Jacques Cousteau sails again

Jacques Cousteau, the French ocean explorer who enchanted generations in France and Britain 60 years ago, will find a younger audience this week with the release of a new film of his life.

L’Odyssée, a €20m spectacular that took five months to film, including shooting in the frozen wastes of Antarctica and with sharks in the Bahamas, opened in French cinemas on yesterday.

As well as recreating some of Cousteau’s finest adventures, the film also explores the man behind the icon, who led a secret double life with a mistress and second family, and the irascible nature that led him to fall out with his children.

Behind the wheel of his famous ship, the Calypso, in trademark red knitted hat, or chasing fish and whales underwater in the revolutionary breathing apparatus he pioneered, Commandant Cousteau became a household name in France and Britain.

At a time when colour television was a novelty, his series The Undersea World of Jacques Cousteau opened the eyes of a generation to the wonders beneath the waves.

For L’Odyssée, French actor Lambert Wilson, 58, lost 10kg to play the skinny explorer between the ages of 37 and 70 in the two-hour biopic that centres on Cousteau’s often turbulent relationship with his second son Philippe – who 1960s TV viewers would see strumming his guitar on the Calypso – who died in a plane crash in 1979. Audrey Tautou of Amélie Poulain fame plays Cousteau’s first wife, Simone.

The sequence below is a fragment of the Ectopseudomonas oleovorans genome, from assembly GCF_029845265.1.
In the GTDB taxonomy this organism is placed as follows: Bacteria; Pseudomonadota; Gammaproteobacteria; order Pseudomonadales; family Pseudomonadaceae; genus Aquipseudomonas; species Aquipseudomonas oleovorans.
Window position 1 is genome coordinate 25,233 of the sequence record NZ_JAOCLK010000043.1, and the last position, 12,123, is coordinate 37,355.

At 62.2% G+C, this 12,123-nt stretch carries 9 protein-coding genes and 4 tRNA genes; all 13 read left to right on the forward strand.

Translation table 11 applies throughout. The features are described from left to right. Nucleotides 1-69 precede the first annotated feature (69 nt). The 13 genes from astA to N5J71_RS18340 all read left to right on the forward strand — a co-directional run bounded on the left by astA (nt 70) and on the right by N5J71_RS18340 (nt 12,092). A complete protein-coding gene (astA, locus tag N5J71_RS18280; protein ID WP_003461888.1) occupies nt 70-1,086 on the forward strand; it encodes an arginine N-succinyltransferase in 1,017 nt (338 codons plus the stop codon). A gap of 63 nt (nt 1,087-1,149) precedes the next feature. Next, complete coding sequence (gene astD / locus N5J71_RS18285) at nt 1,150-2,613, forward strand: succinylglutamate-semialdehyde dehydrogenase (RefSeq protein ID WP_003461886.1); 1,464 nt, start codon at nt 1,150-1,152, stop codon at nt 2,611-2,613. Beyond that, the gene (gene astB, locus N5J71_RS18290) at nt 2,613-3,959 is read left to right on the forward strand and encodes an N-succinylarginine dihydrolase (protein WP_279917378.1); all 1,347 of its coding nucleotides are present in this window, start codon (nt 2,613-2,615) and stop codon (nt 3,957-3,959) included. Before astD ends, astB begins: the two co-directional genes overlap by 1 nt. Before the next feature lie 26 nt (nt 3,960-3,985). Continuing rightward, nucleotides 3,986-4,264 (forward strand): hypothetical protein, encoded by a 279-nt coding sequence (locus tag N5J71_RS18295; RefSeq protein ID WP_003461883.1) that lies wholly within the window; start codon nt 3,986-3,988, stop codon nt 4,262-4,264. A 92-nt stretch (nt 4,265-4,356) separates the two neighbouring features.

François Sarano, who spent 13 years on the Calypso as Cousteau’s scientific adviser, and who worked on the film, said he cried watching L’Odyssée, to be released in the UK next spring. He added that Cousteau was a “rich and complex” personality.

“He is the biggest witness to the history of humanity. He discovered a new world. He filmed the sea depths and made us reflect on our responsibility. He was able to see the change that man had inflicted on his environment,” Sarano told Le Dauphiné Libéré.

Director Jérôme Salle said the film was shot outside a studio. “It was a bit of a gamble because no one had filmed there before … you say to yourself, if nobody has filmed in the Antarctic before there’s a reason for that. It’s like filming on the moon,” he told FranceTV.

For years after his death in 1997, aged 87, Cousteau, whose real name was Jacques-Yves, was repeatedly voted one of France’s favourite celebrities.


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